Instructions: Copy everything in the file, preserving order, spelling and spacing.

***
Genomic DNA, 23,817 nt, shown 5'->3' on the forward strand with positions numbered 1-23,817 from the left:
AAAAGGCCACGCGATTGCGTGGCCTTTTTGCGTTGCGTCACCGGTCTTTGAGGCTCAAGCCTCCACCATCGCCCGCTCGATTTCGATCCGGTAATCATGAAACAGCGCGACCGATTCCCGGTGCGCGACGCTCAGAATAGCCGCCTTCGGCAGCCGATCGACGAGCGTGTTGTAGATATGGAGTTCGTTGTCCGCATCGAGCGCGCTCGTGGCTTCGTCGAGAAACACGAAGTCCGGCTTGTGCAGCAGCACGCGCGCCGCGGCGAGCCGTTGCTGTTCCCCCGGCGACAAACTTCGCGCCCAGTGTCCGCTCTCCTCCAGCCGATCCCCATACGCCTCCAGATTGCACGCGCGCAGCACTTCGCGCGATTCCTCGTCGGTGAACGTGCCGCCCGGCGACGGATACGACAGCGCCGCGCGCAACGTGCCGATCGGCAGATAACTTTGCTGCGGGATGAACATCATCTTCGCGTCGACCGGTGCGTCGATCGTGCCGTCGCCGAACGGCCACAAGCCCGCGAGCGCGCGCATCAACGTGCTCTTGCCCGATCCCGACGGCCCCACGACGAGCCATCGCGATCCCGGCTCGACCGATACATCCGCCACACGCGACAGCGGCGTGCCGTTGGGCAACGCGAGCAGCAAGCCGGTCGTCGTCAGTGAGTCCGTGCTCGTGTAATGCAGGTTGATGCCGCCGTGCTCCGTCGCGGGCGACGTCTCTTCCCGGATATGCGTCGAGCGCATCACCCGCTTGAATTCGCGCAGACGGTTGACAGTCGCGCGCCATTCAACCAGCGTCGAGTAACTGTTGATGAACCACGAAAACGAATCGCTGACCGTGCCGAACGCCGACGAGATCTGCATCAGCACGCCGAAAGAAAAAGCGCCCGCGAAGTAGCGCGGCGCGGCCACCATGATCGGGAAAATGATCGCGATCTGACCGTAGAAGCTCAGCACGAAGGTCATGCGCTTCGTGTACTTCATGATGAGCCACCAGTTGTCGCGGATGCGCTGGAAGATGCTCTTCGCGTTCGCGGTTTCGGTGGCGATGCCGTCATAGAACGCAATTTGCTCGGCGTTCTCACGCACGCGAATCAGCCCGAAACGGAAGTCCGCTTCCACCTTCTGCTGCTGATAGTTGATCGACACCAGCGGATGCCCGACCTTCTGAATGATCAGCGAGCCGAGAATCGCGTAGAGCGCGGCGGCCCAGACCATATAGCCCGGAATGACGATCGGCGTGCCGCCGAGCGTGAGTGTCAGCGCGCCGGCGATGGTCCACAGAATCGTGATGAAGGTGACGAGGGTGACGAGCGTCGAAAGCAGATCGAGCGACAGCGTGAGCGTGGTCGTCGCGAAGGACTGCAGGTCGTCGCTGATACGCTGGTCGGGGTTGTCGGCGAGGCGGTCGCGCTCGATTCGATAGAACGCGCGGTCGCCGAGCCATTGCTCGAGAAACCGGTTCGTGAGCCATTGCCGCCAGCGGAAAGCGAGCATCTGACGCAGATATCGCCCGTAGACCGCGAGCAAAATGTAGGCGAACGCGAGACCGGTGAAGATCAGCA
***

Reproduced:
Genomic DNA, 23,817 nt, shown 5'->3' on the forward strand with positions numbered 1-23,817 from the left:
AAAAGGCCACGCGATTGCGTGGCCTTTTTGCGTTGCGTCACCGGTCTTTGAGGCTCAAGCCTCCACCATCGCCCGCTCGATTTCGATCCGGTAATCATGAAACAGCGCGACCGATTCCCGGTGCGCGACGCTCAGAATAGCCGCCTTCGGCAGCCGATCGACGAGCGTGTTGTAGATATGGAGTTCGTTGTCCGCATCGAGCGCGCTCGTGGCTTCGTCGAGAAACACGAAGTCCGGCTTGTGCAGCAGCACGCGCGCCGCGGCGAGCCGTTGCTGTTCCCCCGGCGACAAACTTCGCGCCCAGTGTCCGCTCTCCTCCAGCCGATCCCCATACGCCTCCAGATTGCACGCGCGCAGCACTTCGCGCGATTCCTCGTCGGTGAACGTGCCGCCCGGCGACGGATACGACAGCGCCGCGCGCAACGTGCCGATCGGCAGATAACTTTGCTGCGGGATGAACATCATCTTCGCGTCGACCGGTGCGTCGATCGTGCCGTCGCCGAACGGCCACAAGCCCGCGAGCGCGCGCATCAACGTGCTCTTGCCCGATCCCGACGGCCCCACGACGAGCCATCGCGATCCCGGCTCGACCGATACATCCGCCACACGCGACAGCGGCGTGCCGTTGGGCAACGCGAGCAGCAAGCCGGTCGTCGTCAGTGAGTCCGTGCTCGTGTAATGCAGGTTGATGCCGCCGTGCTCCGTCGCGGGCGACGTCTCTTCCCGGATATGCGTCGAGCGCATCACCCGCTTGAATTCGCGCAGACGGTTGACAGTCGCGCGCCATTCAACCAGCGTCGAGTAACTGTTGATGAACCACGAAAACGAATCGCTGACCGTGCCGAACGCCGACGAGATCTGCATCAGCACGCCGAAAGAAAAAGCGCCCGCGAAGTAGCGCGGCGCGGCCACCATGATCGGGAAAATGATCGCGATCTGACCGTAGAAGCTCAGCACGAAGGTCATGCGCTTCGTGTACTTCATGATGAGCCACCAGTTGTCGCGGATGCGCTGGAAGATGCTCTTCGCGTTCGCGGTTTCGGTGGCGATGCCGTCATAGAACGCAATTTGCTCGGCGTTCTCACGCACGCGAATCAGCCCGAAACGGAAGTCCGCTTCCACCTTCTGCTGCTGATAGTTGATCGACACCAGCGGATGCCCGACCTTCTGAATGATCAGCGAGCCGAGAATCGCGTAGAGCGCGGCGGCCCAGACCATATAGCCCGGAATGACGATCGGCGTGCCGCCGAGCGTGAGTGTCAGCGCGCCGGCGATGGTCCACAGAATCGTGATGAAGGTGACGAGGGTGACGAGCGTCGAAAGCAGATCGAGCGACAGCGTGAGCGTGGTCGTCGCGAAGGACTGCAGGTCGTCGCTGATACGCTGGTCGGGGTTGTCGGCGAGGCGGTCGCGCTCGATTCGATAGAACGCGCGGTCGCCGAGCCATTGCTCGAGAAACCGGTTCGTGAGCCATTGCCGCCAGCGGAAAGCGAGCATCTGACGCAGATATCGCCCGTAGACCGCGAGCAAAATGTAGGCGAACGCGAGACCGGTGAAGATCAGCA